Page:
Has just made such a Fantastic Move

That the saint is now continually
Tripping Over Joy
And bursting out in Laughter
And saying, “I Surrender!”

Whereas, my dear,
I am afraid you still think
You have a thousand serious moves.

November Reading

This month was a bit sparse on the reading front but there were still books that got finished.

  1. The Festive House – Alison May
  2. Autumn Skies Over Ruby Falls – Holly Martin
  3. The Taxidermist – Shazea Quraishi

Update – NaNoWriMo 2020

The first two weeks of November have come and gone. Fast.

The first week was all about conversations with people around the globe. And all of them seemed urgent and necessary. So I gave them my all. So that going into the second week, I had to think about my boundaries and start to control the conversations. Work more to my schedule and energy levels and needs rather than others.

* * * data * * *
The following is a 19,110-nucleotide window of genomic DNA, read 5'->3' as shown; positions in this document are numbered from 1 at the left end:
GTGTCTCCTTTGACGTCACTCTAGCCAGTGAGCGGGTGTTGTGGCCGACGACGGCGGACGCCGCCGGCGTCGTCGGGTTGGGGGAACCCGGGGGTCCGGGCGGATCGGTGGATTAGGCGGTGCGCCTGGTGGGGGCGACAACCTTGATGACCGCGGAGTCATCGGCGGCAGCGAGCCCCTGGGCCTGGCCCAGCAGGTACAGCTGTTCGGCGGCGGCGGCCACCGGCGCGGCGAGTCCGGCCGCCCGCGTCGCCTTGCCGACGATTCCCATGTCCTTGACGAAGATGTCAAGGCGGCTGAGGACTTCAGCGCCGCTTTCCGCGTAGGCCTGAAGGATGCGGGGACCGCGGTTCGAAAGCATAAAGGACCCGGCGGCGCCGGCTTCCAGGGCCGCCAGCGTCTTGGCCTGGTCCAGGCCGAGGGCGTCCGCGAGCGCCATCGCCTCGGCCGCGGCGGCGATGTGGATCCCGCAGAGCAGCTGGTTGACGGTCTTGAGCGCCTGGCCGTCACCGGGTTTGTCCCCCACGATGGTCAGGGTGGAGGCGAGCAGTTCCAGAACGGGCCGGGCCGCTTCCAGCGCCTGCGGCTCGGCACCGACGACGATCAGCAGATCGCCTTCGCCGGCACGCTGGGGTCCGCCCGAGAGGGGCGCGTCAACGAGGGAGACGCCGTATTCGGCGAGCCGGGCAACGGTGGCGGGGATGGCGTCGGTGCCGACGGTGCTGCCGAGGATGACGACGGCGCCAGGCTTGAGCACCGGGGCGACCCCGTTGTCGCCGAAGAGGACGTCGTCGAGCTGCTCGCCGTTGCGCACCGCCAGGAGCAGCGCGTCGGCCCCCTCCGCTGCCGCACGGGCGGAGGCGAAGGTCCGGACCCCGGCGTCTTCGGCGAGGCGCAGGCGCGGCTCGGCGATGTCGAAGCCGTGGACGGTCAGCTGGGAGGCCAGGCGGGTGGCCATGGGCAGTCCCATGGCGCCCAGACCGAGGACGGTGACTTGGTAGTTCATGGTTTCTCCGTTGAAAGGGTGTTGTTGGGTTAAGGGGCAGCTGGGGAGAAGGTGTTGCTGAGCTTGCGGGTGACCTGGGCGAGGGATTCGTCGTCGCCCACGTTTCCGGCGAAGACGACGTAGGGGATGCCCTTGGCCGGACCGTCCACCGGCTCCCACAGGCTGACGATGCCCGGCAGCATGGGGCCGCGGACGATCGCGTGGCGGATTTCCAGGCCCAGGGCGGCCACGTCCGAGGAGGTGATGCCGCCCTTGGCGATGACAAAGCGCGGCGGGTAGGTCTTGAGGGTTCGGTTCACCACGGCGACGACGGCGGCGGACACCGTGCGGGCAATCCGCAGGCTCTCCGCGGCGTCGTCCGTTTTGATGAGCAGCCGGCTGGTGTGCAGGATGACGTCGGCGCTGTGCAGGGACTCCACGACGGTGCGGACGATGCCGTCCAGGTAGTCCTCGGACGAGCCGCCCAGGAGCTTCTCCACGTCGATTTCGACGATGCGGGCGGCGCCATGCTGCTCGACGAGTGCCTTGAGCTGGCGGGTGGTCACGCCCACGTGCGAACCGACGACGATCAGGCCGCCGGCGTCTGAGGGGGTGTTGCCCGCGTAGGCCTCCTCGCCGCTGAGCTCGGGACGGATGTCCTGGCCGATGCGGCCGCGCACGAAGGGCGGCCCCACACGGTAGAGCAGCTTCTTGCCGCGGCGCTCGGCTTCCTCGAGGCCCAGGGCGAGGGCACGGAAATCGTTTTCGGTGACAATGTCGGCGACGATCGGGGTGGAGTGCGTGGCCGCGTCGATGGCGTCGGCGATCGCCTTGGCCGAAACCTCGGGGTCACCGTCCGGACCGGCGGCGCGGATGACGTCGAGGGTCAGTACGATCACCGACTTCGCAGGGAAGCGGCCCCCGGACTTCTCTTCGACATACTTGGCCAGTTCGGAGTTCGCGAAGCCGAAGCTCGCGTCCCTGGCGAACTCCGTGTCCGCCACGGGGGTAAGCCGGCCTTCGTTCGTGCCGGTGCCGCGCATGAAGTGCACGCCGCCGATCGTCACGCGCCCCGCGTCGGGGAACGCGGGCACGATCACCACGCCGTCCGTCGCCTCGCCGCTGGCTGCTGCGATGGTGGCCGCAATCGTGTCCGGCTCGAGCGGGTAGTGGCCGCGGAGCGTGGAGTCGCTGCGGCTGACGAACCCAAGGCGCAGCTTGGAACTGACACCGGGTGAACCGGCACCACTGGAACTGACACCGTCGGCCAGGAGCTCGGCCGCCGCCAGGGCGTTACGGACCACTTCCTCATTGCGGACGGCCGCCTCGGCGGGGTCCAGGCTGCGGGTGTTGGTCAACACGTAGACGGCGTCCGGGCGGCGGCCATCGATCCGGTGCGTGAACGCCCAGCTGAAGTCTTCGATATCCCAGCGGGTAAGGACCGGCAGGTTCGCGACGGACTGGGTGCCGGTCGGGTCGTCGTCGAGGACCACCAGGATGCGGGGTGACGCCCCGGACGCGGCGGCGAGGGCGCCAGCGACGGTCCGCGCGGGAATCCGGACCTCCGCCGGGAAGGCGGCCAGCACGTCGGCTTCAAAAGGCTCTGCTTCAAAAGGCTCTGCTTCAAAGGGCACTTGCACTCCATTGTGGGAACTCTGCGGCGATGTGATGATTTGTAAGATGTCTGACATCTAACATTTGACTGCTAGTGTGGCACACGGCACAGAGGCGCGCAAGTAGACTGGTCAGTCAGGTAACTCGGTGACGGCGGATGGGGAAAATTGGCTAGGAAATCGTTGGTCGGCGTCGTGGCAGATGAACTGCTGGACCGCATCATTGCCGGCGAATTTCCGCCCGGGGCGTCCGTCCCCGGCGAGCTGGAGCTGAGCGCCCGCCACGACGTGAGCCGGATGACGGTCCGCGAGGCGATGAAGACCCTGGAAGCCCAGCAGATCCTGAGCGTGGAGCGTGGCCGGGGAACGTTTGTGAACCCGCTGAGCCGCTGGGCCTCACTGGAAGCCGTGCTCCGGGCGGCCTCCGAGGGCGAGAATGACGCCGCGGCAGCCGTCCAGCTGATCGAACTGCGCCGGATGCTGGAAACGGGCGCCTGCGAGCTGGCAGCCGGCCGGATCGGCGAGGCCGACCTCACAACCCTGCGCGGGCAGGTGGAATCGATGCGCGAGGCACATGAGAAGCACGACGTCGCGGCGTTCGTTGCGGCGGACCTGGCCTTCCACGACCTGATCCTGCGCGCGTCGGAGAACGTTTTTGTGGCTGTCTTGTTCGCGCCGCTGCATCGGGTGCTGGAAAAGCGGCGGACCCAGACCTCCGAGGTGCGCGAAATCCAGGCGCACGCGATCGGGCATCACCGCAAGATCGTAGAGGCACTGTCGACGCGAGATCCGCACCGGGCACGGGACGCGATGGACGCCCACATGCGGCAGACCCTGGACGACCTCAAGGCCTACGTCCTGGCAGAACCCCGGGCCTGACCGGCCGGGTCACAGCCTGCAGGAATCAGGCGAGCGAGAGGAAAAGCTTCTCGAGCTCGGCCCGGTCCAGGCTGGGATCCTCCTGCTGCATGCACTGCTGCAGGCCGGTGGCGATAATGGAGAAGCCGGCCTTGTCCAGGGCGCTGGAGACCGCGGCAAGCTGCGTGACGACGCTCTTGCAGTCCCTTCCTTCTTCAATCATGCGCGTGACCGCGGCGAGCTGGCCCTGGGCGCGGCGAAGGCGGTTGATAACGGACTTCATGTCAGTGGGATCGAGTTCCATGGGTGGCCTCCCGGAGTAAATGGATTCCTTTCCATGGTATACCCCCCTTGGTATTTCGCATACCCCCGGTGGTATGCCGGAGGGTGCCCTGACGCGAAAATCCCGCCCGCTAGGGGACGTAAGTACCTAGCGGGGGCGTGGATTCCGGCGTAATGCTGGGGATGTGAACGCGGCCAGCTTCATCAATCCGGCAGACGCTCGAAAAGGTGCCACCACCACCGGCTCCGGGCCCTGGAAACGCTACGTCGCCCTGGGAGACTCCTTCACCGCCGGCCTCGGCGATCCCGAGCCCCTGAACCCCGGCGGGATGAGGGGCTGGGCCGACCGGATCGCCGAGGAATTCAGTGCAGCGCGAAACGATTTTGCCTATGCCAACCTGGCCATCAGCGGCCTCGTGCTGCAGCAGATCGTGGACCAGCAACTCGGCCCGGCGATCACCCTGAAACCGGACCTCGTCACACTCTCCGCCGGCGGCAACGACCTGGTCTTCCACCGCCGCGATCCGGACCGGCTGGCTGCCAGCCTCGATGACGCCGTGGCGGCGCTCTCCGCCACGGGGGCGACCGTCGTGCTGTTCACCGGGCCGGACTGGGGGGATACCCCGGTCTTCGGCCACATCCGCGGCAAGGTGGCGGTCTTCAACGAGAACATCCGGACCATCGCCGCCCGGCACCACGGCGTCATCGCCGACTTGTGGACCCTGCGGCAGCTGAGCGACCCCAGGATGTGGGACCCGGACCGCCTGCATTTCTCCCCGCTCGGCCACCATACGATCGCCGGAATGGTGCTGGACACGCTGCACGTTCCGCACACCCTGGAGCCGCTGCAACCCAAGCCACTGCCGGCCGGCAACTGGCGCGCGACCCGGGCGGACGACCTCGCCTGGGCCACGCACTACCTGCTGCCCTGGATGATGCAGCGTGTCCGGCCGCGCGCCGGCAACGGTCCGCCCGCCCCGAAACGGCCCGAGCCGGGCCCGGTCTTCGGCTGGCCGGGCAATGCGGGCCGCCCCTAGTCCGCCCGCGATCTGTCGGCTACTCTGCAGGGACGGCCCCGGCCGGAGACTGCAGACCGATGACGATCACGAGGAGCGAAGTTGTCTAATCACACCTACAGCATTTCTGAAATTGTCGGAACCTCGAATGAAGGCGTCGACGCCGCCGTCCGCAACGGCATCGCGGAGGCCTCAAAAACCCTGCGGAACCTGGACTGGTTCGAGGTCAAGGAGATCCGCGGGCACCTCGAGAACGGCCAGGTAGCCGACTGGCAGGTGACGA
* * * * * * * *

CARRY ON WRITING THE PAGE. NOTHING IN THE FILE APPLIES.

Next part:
The second week of November was no less demanding, as I had to plan a number of differences workshops that were/ are coming up. So this week has definitely been a lot of work going on behind the scenes to keep the shop front neat, sort of thing.

So my energy levels and attention spans have been up and down already this month and this has affected the time and attention and care I could offer up to my memoir.

Two weeks in then to the NaNoWriMo challenge and nearly 20000 words down. And considering all that I’ve just shared about November so far, I’m pretty pleased with the word count. Ideally, it would be good to be at 25000 as it is the half-way mark, but it is what it is. And it’s 20000 more words than I would have created if I’d not taken up this challenge. Win win I say.

I might not clock up as many words in the second half of the month as I move into editing mode. But we’ll see. The aim is to complete the current essay around grief as well as complete another essay about slavery, DNA and my body. So plenty tochall be getting on with and hopefully I’ve got a better handle on my diary as we enter the second half of the month.